These are just a few of the findings of The 2010 BDO IPO Outlook survey which examines the opinions of 100 capital markets executives at leading investment banks regarding the market for initial public offerings in the United States in the coming year. The survey was conducted in December 2009.
“Though still well below “pre-crisis” levels of 2007, in predicting an increase of 25 percent for U.S. IPOs in 2010, this inaugural survey reveals broad-based optimism among the capital markets community that offering activity in the new year will build on the momentum established this past fall, ” said Christopher Tower, a Partner in the BDO Capital Markets Practice.
“Overall, the bankers’ outlook for IPOs is very positive, but some industry sectors are clearly seen as stronger than others. When you consider the buzz surrounding rumored offerings of online networking businesses like Facebook, Twitter and LinkedIn, and the emphasis the current administration has placed on developing alternative energy it makes sense that bankers expect the technology and energy sectors to lead the way in IPOs in the coming year,” said Jay Duke, a Partner in the BDO Capital Markets Practice.
Other major findings of The BDO IPO Outlook Survey:
- PE is the Source. When asked what will be the greatest source of IPOs in 2010, thirty-nine percent of capital market executives cite private equity portfolios. Spinoffs and divestitures (22%), venture capital portfolios (21%) and owner-managed, privately-held businesses (17%) are the other sources identified by the bankers.
- NASDAQ Trumps Big Board. In terms of the U.S. exchange that will see the most IPO activity in 2010, two-thirds (76%) predict the NASDAQ will capture the majority of the offerings versus 24 percent for the New York Stock Exchange.
- Alternative Energy Goes for the Green. A majority (58%) of these capital markets executives feel that alternative energy, or green technologies, will have a significant impact on energy-related IPOs in 2010.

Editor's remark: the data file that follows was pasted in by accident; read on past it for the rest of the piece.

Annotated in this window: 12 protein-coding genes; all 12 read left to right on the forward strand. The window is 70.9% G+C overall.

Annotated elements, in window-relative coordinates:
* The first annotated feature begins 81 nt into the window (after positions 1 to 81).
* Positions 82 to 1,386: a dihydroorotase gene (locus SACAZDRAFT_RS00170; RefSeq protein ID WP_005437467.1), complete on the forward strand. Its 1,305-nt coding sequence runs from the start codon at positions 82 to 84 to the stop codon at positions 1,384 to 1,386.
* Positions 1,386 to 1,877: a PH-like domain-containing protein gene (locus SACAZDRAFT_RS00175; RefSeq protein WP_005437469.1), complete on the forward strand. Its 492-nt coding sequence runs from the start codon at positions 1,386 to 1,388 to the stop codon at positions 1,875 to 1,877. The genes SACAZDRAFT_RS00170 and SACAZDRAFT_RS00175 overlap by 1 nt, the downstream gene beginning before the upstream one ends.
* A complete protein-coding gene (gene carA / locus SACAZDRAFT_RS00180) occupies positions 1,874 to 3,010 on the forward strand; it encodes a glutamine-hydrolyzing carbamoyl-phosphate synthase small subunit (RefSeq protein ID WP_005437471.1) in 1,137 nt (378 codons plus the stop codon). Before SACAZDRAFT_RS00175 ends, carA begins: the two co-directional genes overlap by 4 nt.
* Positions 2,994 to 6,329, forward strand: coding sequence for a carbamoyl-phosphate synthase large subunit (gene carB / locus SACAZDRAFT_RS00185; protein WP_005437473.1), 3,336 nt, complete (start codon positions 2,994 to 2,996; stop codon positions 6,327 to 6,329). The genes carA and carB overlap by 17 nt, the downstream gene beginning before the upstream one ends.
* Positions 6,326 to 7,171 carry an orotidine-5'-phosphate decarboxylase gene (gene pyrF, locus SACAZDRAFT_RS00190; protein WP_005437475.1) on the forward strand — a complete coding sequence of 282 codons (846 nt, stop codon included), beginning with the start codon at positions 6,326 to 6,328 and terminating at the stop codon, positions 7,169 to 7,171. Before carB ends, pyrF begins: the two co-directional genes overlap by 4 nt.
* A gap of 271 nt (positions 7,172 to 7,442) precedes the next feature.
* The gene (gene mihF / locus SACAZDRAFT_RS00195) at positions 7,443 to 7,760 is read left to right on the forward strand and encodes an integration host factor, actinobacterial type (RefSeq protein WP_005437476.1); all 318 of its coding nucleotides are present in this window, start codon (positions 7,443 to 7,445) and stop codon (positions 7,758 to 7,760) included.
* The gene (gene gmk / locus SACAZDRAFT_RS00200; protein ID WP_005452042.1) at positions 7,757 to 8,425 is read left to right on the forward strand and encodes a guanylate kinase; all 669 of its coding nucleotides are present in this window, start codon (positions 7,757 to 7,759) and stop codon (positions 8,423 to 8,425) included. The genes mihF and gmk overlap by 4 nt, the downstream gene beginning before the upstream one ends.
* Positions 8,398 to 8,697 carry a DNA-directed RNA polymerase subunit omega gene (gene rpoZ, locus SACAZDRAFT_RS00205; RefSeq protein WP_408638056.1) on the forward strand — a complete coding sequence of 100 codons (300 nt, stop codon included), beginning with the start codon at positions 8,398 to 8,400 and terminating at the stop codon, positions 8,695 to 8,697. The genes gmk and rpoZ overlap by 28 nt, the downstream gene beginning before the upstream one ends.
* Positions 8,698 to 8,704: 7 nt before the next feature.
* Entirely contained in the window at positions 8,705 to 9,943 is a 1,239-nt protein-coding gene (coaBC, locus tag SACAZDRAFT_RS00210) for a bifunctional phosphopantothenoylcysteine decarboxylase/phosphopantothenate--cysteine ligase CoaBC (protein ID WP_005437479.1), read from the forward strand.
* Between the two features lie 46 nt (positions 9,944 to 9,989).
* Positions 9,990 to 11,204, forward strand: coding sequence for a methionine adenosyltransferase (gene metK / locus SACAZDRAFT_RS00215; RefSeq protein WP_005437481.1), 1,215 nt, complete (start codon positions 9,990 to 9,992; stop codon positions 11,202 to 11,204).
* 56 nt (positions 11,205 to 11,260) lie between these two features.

- Bulge Bracket. Capital markets executives at the very largest banks or “bulge bracket” firms mirror the responses of the total capital markets community on most topics. However, they are even more bullish about IPO activity, predicting a 38 percent year-over-year increase, and are even more likely to view private equity portfolios (62%) as the greatest source of IPOs in 2010. They are also more evenly split between the NASDAQ (54%) and the Big Board (46%) as the domestic exchange of choice for IPOs in 2010.
- Many Happy Returns. On average, the bankers feel IPOs will need to achieve a 12 percent one-day and 20 percent six-month, after-market return to be considered successful in 2010.
- Taking a Long-Term View. When asked what type of offering attributes the investment community will value the most in the coming year, more than a third of bankers (38%) cite long-term growth potential. Other attributes that will be valued in 2010 are profitability (28%) and stable cash-flow (25%). Some bankers (9%) see the strength of a company’s industry vertical as the most valuable attribute of an IPO in 2010.
- How Much Equity? On average, bankers think businesses will need to offer 38 percent ownership to achieve a successful IPO this year.
- Peak Performance. Of the 68 percent forecasting an increase in IPO activity in 2010, almost half (46%) expect activity to peak in the third quarter of 2010, while a third (33%) feel the second quarter of the year would set the high water mark for activity. Q1 (6%) and Q4 (15%) are less likely to see a peak in activity.
- As the Stock Market Goes… Not surprisingly, the performance of the stock market is viewed as the most important factor in determining the health of the IPO market. The rebound of the stock market (44%) and improved investor confidence (25%) are viewed as the main reasons for the increase in IPO activity during the second half of 2009. By the same token, almost half (48%) of the investment bankers identify poor stock market performance as the greatest threat to IPOs going forward. Constrained bank lending is viewed as the greatest threat by almost a third (30%) of the participants.
- Secondary Offerings. When discussing follow-up offerings, more than three-quarters (81%) of the bankers view a secondary offering as an important factor in a business’s IPO decision. Thirty-two percent believe a secondary offering is “very important” versus 49 percent who say it is only “somewhat important.” Nineteen percent think a secondary offering has no importance in an IPO decision. Of those who view follow-up, secondary offerings as an important component in an
IPO decision, a majority (58%) believe the second offering should take place at least a year after the initial offering, but another 41 percent feel it can take place in as little as six months after the IPO.